When buying or selling at auction, it’s useful to know the current state of the property market in the area in which you are selling or investing.
Essex property market booms
It was recently revealed by an article on EssexLive that the housing market in the county has boomed in the last five years, with Essex witnessing some of the biggest house price rises of anywhere in the UK.
Analysis of data from property website Zoopla - which allows you to search for house prices as well as changes in the average house value in postcodes from across the UK, and also enables you to compare with other areas nearby – shows that, on average, house prices in Essex have increased by as much as 28% since 2014, one of the biggest rises nationwide.
Zoopla splits England into 65 different areas, and only seven of those have seen an average house value rise of more than 20% over the last five years. Essex is one of those and has seen the fourth biggest growth in the country (21.52%), only behind Kent, Northamptonshire and Bedfordshire.
Everywhere from Romford and Dagenham, to Hornchurch, Witham, Basildon and Colchester, have seen prices rise since 2014, helped by strong local amenities, transport links and a greater affordability than London and other parts of the Home Counties.
Thames Estuary performs strongly
While Brexit uncertainty has undoubtedly had an impact on us all, and caused a number of significant issues, certain places with a Leave majority have benefitted from increased house price growth in the three and a half years since the referendum result was announced.
Research carried out by Proportunity found that property prices in leave-majority areas in England and Wales have outperformed those in remain-voting local authorities since June 2016, with the top-performing local authority in England and Wales over the past three years being Castle Point (72.70% leave), situated on the north edge of the Thames Estuary in Essex.
There is no knowing for sure if Brexit has had any impact on this, of course, and it may have more to do with increased demand from young Londoners priced out of the capital pushing up prices in more affordable locations.
But sellers in this part of Essex will be pleased that, despite seemingly chronic Brexit paralysis, their house prices haven’t been impacted – quite the opposite, in fact.
Witham rises in popularity
Perhaps best known until now as the hometown of Olly Murs and a Chelmsford commuter suburb, Witham is attracting an increasing number of first-time buyers looking for affordable homes, as well as buy-to-let investors hunting for a bargain and commuters (both renting and buying) eager for quick links into London.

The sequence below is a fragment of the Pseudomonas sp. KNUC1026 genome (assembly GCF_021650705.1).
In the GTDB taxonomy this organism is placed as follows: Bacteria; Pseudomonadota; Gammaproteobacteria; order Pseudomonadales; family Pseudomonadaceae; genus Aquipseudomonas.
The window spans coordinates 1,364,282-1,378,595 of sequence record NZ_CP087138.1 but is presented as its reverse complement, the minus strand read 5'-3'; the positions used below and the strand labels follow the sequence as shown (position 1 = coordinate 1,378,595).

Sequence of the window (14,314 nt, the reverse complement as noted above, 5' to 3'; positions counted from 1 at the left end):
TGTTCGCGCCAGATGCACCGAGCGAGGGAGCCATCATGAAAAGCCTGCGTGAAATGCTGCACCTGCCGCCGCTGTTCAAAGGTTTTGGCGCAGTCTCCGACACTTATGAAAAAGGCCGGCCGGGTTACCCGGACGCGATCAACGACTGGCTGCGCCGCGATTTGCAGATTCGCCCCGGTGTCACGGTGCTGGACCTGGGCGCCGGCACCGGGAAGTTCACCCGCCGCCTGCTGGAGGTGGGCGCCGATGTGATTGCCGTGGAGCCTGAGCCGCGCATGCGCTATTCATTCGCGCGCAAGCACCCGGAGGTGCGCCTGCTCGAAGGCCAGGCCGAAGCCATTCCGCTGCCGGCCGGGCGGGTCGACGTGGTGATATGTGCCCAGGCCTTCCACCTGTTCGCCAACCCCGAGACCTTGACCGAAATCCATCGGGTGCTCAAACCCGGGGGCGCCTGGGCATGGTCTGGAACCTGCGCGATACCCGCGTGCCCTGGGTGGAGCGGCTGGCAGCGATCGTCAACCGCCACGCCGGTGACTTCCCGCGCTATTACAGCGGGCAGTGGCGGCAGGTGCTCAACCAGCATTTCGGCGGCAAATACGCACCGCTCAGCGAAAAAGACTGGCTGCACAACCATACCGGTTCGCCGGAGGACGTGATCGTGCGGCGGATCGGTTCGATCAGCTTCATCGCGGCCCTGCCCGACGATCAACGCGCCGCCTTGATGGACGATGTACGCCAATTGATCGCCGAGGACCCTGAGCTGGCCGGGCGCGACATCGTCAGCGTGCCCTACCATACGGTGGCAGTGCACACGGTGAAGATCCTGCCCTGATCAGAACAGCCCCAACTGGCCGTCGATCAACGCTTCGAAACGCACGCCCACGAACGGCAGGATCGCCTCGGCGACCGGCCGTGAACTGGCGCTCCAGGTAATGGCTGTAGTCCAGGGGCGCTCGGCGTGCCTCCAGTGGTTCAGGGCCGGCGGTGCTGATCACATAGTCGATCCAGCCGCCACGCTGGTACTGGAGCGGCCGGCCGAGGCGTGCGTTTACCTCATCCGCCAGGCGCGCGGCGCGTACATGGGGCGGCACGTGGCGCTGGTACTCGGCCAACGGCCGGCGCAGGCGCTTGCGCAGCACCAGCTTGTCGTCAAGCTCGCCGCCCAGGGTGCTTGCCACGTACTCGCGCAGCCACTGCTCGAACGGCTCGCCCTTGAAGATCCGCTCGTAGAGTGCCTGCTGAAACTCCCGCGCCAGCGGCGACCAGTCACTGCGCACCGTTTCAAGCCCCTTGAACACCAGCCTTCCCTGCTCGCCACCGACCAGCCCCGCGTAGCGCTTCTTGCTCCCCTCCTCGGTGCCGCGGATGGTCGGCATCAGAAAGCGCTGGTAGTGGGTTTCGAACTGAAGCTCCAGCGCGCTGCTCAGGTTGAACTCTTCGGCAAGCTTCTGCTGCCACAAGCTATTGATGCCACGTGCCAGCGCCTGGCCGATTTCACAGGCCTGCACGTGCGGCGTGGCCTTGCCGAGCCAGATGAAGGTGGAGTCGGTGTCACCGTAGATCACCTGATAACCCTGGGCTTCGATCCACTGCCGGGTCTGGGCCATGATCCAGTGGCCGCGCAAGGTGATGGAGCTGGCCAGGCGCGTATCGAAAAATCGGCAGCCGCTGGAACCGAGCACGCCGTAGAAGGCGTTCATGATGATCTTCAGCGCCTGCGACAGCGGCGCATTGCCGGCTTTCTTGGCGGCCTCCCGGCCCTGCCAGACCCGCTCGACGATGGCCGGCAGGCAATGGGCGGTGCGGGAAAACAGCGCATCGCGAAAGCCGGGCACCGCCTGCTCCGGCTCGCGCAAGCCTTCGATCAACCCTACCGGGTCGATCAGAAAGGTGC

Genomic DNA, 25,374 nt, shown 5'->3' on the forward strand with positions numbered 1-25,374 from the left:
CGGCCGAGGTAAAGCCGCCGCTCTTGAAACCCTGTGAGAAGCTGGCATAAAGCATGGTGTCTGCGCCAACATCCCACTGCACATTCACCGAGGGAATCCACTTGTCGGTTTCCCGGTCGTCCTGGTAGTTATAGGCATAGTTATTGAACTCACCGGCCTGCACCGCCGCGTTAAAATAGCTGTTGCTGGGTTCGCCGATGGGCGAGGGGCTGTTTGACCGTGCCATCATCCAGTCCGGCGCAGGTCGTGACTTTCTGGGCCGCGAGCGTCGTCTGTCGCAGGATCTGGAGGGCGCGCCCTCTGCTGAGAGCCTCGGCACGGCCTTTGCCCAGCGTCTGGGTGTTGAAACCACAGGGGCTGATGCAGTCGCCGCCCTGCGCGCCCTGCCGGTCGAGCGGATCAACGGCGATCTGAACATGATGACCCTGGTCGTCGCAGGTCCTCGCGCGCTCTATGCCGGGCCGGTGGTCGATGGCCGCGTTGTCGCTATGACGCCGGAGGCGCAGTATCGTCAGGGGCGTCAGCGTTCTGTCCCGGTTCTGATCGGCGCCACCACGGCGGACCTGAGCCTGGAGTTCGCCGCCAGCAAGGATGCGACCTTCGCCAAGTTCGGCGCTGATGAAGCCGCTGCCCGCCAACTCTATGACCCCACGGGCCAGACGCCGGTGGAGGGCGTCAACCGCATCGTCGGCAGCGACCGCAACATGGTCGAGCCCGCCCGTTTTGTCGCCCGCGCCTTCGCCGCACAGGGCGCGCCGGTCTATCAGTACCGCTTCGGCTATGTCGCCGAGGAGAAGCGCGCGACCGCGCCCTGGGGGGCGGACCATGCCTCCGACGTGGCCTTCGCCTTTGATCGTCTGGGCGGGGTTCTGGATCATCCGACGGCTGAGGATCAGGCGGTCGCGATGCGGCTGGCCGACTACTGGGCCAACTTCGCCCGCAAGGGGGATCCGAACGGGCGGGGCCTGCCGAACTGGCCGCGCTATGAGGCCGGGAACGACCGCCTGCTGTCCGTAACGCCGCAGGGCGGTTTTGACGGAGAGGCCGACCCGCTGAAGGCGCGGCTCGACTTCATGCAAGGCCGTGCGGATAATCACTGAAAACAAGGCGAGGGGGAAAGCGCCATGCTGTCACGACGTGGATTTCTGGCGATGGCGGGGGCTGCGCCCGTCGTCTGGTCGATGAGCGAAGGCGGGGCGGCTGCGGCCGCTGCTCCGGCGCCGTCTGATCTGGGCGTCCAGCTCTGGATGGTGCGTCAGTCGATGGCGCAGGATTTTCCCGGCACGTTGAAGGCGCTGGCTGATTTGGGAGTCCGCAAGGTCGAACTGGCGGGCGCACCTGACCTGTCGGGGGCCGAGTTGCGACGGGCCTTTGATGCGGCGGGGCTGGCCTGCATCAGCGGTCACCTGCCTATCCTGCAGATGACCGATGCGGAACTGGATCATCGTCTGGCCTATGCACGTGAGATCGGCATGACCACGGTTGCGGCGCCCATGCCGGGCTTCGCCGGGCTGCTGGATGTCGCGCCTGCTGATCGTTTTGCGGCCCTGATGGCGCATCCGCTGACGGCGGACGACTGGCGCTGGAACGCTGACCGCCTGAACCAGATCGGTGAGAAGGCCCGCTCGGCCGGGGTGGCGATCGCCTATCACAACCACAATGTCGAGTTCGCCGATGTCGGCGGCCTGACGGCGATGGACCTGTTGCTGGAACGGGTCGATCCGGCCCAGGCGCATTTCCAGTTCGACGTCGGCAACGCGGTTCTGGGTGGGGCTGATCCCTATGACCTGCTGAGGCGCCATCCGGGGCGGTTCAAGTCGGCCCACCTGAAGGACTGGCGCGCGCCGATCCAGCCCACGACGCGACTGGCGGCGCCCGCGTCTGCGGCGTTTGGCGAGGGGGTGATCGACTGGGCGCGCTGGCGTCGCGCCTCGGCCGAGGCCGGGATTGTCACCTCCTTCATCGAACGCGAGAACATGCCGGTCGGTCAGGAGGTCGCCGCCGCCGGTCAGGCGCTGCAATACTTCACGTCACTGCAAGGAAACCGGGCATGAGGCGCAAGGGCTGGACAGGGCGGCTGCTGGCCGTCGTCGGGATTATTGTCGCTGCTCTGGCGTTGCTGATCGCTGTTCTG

It takes just 45 minutes from Witham to London, while the area is also home to a number of good local schools, a characterful town centre and easy access to the likes of Chelmsford and Colchester.
It’s also quieter than its near neighbours, which might help to explain why there is a rising number of new flats, houses and developments popping up in the town.
According to Rightmove, house prices in Witham have been growing significantly in recent years, with house prices in the last year up 12% on the year before and some 19% up on 2016. The town currently has an overall average price of just over £297,000, with most of the sales in the past year for terraced homes. Flats are the most affordable option, averaging out at £179,542.
Pubs on tap
One of the most unlikely trends in the Essex property market at present is the proliferation of pubs and B&Bs (both freehold and leasehold) up for sale, ready for buyers to purchase right now.
For budding landlords or would-be bed and breakfast owners, there are options on the table everywhere from Harwich and Southend-on-Sea to the brilliantly named Walton-on-the-Naze and Colchester.
The leasehold can be surprisingly cheap on pubs, bars and B&Bs, but freeholds tend to be considerably more expensive.
If you’ve ever dreamed of owning your own pub, pouring pints and chinwagging with the regulars, you might find one at an Essex auction house near you if this current trend continues. Pubs and bars, which could in some cases be derelict or in need of serious renovation, could also offer an opportunity for buyers and investors to convert into residential use.
The appeal of living or renting in an old pub, with all the period features and quirk they contain, could be significant. At the same time, the amount of work that would need to go into converting this kind of space – and the inevitable planning and regularly hoops you would have to jump through – may make you think twice.
As ever, when it comes to buying or selling at auction, it pays to be well-prepared, with a clear strategy and plan beforehand.